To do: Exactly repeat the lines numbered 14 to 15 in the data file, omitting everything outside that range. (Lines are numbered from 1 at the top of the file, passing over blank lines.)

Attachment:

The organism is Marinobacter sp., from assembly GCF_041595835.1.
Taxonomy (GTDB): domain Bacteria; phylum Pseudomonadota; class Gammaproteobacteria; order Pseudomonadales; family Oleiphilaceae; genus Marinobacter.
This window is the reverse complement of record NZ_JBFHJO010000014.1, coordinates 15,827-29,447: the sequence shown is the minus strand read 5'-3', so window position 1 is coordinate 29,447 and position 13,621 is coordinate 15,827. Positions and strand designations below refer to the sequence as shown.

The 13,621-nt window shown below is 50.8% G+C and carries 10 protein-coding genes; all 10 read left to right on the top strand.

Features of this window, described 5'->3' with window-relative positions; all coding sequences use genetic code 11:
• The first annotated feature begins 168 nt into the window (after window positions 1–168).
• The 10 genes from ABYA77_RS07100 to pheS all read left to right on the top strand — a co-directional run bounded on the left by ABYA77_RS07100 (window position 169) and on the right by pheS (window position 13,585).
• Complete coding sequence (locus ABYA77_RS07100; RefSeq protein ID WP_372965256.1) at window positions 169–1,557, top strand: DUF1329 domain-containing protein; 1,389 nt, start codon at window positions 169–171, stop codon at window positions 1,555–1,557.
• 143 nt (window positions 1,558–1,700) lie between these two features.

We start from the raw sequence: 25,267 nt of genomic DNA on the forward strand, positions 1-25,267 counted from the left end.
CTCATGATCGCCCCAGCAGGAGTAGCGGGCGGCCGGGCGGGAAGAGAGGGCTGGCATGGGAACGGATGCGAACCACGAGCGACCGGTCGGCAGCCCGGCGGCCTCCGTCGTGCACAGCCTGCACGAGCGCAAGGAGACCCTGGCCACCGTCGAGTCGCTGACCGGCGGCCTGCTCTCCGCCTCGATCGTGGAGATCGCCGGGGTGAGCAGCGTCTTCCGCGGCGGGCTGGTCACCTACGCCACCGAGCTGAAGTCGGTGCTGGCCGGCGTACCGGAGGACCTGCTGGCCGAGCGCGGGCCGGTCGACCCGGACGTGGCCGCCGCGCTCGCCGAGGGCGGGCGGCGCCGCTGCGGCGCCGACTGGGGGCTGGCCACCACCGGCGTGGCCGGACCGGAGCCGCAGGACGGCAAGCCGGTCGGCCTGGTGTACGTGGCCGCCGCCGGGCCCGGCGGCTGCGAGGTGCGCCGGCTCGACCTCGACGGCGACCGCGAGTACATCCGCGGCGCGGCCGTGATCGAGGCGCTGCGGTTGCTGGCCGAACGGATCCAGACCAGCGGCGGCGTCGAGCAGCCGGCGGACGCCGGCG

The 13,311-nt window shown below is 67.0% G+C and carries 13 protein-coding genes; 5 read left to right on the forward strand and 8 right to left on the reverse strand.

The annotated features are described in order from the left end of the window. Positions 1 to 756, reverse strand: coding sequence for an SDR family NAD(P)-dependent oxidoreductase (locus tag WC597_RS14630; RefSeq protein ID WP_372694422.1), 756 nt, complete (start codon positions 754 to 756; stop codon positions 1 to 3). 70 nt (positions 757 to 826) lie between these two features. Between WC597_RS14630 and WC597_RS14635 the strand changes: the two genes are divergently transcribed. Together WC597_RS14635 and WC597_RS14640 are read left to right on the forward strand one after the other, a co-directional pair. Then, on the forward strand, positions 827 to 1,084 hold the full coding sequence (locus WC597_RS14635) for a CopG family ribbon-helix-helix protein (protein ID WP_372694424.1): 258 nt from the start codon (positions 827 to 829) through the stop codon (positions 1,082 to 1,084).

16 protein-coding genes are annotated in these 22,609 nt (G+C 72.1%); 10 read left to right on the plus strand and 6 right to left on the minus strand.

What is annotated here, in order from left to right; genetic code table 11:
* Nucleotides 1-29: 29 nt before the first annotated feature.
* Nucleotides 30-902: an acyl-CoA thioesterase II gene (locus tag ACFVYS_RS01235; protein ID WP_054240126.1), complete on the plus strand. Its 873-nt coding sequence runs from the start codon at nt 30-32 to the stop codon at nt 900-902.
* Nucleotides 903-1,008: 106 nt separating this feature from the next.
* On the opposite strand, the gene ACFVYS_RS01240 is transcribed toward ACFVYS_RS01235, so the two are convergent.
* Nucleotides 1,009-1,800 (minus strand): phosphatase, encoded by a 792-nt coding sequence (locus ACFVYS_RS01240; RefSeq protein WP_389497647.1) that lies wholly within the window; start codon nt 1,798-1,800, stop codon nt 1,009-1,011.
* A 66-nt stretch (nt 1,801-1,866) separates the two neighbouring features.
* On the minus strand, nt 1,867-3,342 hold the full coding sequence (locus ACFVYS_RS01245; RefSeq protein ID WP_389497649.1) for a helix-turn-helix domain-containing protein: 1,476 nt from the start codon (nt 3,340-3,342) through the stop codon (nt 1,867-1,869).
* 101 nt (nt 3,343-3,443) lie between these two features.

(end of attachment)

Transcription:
16 protein-coding genes are annotated in these 22,609 nt (G+C 72.1%); 10 read left to right on the plus strand and 6 right to left on the minus strand.

What is annotated here, in order from left to right; genetic code table 11: